Oscar Artists: Toland, Gregg–Hollywood’s Greatest Cinematographer Won Only One Oscar

Wuthering Heights Grapes of Wrath Long Voyage Home Long Voyage Home Dead End

Born in 1904, Gregg Toland was one of the most highly acclaimed American cinematographer to ever worked in the American cinema. He was noted for his innovative use of lighting and deep focus, in such films as Orson Welles’ revolutionary “Citizen Kane,” in 1941.

The failure to honor Toland for “Citizen Kane,” which received 11 nods, was scandalous and outrageous, considering his contribution to the film’s visual style, artistic effect, and overall impact. It became Toland’s last nomination. Toland died in 1948 of a coronary thrombosis in L.A. He shot no less than three movies that year (see filmography).

He entered the film industry at 15, as an office boy, and later became an assistant cameraman. Moving into lighting cameraman in 1929, he soon distinguished himself as one of the most creative and resourceful artists. While he worked for various studios, most of his work (and the best one) was done for the Samuel Goldwyn company, which allotted him a great deal of creative freedom.

The young Toland was one of Hollywood’s most sought-after cinematographers. Between 1936 and 1942, he was nominated five times for the Best Cinematography Oscar, winning just once, in 1939 for “Wuthering Heights,” directed by William Wyler. Toland worked with many of the best directors, including John Ford, Howard Hawks, Erich von Stroheim, King Vidor, Orson Welles, and Wyler.

Critics and historians believe that the visual distinction of “Citizen Kane” was largely due to Toland, and less so to director Orson Welles. However, many Welles scholars maintain that the style of “Citizen Lane” bears resemblance to that of other Welles’ other films. It’s noteworthy that Welles’ “The Magnificent Ambersons” (1942), “The Stranger” (1946) and “Touch of Evil” (1958) were shot by Toland’s collaborators, Russell Metty and Stanley Cortez.  Others point out that “Toland was advising on camera placement and lighting effects secretly so the young director would not be embarrassed in front of the highly experienced crew.”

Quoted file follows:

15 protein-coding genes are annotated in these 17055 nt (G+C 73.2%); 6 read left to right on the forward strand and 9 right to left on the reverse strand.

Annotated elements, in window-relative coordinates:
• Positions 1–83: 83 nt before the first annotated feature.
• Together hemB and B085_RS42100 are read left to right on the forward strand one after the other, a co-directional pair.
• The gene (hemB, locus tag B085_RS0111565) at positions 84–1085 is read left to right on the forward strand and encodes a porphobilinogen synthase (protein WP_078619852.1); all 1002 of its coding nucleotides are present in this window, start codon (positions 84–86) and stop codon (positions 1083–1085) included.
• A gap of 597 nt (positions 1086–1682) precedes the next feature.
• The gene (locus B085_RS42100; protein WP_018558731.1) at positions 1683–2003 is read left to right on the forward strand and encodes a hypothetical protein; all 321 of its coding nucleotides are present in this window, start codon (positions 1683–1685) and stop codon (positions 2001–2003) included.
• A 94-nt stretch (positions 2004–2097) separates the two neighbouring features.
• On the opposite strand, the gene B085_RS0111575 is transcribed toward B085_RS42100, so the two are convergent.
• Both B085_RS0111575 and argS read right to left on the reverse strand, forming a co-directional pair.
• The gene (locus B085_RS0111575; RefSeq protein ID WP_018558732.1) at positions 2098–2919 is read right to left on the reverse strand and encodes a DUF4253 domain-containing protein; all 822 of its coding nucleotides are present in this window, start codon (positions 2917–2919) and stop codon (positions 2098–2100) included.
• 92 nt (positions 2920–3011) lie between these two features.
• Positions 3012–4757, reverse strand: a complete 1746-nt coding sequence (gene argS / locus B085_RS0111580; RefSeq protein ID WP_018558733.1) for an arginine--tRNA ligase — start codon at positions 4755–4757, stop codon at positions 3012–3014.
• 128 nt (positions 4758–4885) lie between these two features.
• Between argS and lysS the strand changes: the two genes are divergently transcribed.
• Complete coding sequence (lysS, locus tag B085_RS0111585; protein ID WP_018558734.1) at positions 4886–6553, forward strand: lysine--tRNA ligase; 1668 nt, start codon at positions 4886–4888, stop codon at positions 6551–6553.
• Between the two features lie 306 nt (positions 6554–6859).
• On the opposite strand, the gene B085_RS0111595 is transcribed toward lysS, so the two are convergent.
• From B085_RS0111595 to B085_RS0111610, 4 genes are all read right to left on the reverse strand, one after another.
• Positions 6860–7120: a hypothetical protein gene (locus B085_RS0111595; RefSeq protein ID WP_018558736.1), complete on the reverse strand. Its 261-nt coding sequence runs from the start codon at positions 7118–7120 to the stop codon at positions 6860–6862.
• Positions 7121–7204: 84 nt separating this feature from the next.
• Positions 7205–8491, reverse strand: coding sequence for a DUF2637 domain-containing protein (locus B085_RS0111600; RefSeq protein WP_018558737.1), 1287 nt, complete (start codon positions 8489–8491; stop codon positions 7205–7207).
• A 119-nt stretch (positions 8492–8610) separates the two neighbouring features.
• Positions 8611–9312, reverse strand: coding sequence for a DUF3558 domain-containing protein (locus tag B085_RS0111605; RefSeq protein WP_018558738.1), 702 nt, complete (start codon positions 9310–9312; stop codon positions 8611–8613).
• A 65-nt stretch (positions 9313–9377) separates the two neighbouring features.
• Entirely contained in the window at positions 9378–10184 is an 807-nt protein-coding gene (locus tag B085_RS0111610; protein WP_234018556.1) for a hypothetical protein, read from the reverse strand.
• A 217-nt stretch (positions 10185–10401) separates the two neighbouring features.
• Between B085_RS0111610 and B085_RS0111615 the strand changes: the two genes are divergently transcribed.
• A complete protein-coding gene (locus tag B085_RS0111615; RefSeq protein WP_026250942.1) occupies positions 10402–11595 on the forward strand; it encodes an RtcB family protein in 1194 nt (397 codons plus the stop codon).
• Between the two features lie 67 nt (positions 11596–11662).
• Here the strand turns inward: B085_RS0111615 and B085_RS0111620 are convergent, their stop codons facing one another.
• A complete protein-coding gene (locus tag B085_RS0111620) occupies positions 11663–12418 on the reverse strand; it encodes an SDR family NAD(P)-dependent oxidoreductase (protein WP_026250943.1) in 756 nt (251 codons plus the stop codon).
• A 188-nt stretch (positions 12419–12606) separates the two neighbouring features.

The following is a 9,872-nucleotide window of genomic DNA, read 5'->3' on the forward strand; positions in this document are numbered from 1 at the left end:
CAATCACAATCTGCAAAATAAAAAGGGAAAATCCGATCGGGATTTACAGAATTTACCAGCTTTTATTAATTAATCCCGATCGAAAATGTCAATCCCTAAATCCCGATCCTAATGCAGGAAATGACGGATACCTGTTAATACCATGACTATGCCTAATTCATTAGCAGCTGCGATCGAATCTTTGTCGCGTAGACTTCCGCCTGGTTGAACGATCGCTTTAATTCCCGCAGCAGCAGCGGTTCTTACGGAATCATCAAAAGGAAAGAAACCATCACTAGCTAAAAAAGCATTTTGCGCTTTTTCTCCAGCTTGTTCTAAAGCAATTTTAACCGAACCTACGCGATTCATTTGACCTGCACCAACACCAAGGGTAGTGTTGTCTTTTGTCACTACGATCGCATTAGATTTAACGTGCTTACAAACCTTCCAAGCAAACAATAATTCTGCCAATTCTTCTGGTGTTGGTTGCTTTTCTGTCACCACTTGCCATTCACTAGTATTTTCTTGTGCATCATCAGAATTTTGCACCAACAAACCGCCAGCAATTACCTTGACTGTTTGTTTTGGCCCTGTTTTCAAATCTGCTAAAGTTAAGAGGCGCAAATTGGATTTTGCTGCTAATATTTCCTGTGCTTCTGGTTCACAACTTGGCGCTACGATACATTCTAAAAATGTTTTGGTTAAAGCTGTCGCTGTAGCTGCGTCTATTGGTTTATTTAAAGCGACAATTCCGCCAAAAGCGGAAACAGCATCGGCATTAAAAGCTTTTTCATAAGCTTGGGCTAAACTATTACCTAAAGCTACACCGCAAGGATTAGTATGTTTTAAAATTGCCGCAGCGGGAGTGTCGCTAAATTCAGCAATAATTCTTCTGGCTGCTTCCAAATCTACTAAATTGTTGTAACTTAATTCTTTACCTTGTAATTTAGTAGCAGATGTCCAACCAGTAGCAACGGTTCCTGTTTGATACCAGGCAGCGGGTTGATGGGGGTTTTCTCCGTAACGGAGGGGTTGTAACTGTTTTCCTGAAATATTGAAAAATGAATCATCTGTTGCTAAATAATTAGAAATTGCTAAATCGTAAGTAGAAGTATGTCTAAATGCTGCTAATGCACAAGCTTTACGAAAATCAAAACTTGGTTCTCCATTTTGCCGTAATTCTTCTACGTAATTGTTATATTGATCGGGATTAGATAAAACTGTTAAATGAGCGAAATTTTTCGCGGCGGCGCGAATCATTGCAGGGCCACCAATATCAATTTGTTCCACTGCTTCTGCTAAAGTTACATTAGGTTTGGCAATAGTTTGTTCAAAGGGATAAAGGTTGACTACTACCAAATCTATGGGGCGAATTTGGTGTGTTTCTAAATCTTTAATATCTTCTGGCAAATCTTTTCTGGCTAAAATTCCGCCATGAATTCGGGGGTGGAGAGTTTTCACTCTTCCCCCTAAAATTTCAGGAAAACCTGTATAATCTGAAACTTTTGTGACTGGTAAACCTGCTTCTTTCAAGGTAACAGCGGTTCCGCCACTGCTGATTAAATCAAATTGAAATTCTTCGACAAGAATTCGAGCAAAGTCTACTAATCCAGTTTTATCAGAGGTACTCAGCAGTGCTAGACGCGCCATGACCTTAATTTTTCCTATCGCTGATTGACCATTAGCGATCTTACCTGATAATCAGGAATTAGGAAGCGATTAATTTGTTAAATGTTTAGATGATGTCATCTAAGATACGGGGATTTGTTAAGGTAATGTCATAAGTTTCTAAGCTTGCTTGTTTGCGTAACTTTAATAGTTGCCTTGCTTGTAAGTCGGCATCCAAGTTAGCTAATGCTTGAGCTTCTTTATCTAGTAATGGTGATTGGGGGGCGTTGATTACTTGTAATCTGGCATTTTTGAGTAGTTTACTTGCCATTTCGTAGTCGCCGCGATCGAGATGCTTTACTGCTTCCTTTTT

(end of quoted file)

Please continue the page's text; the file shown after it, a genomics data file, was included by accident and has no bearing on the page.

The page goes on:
Toland’s art and technique were inventive and even revolutionary. Prior to him, shallow depth of field was used to separate the various planes on the screen, creating an impression of space, as well as stressing what mattered in the frame by leaving the rest (the foreground or background) out of focus.  But in Toland’s lighting strategies, shadow was as interesting and as useful as light, both visually and dramatically. The separation of foreground from background, and the creation of space within a two-dimensional frame while keeping both in focus, was remarkable and amazing.  With Welles’ blessing, Toland experimented freely on “Citizen Kane,” creating deep focus, working closely designer Perry Ferguson, allowing for a greater and wider range of camera movement.

The style of “Citizen Kane” bears resemblance to John Ford’s “The Long Voyage Home,” which he shot in 1940, a year before “Kane.” Both movies create an artificial lighting; characters are lit in the background and walk through dark areas to the foreground. The use of shadow over light, known as low-key lighting, influenced the genre of film noir. Both films distorted faces in close-up, especially during low-key lighting. Sets, interiors and exteriors, were often lit from low-angle positions. Sources of light placed closer to the characters allowed softer lighting.

Welles and Ford placed Toland’s credit as cinematographer on screen at the same time as their own credit as director (director/producer in Welles’s case), an unusual and conspicuously generous tribute; in both films, Toland’s credit was also the same size as the director’s.

Although “Citizen Kane” is his best-known achievement, his style was more varied than acknowledged, as manifest in John Ford’s “ The Grapes of Wrath,” whose style was inspired by Dorothea Lange’s photographs, achieving a rare gritty look.

During WWII, Toland was was commissioned as a lieutenant in the Navy camera department, and co-directed with Ford the war documentary “December 7th.”  For what turned out to be his final nomination, Toland used Technicolor for Disney’s 1946 “Song of the South,” which combines animation with live action in bright Technicolor.

Oscar Nominations

1935: Les Misérables (nom)
1937: Dead End (nom)
1939: Wuthering Heights (won)
1940: The Long Voyage Home (nom)
1941: Citizen Kane (nom)


Sadie Thompson (1928)
Indiscreet (1931)
The Dark Angel (1935)
Mad Love (1935)
The Wedding Night (1935)
These Three (1936)
Come and Get It (1936)
Dead End (1937)
Intermezzo (1939)
The Cowboy and the Lady (1938)
Wuthering Heights (1939)
The Grapes of Wrath (1940)
The Long Voyage Home (1940)
The Westerner (1940)
Citizen Kane (1941)
The Little Foxes (1941)
Ball of Fire (1941)
The Outlaw (co-lenser) (1943)
The Best Years of Our Lives (1946)
“Song of the South”(1946) Toland’s only color Film
The Kid from Brooklyn (1946)
The Bishop’s Wife (1947)
A Song Is Born (1948)
Enchanted (1949, released posthumously)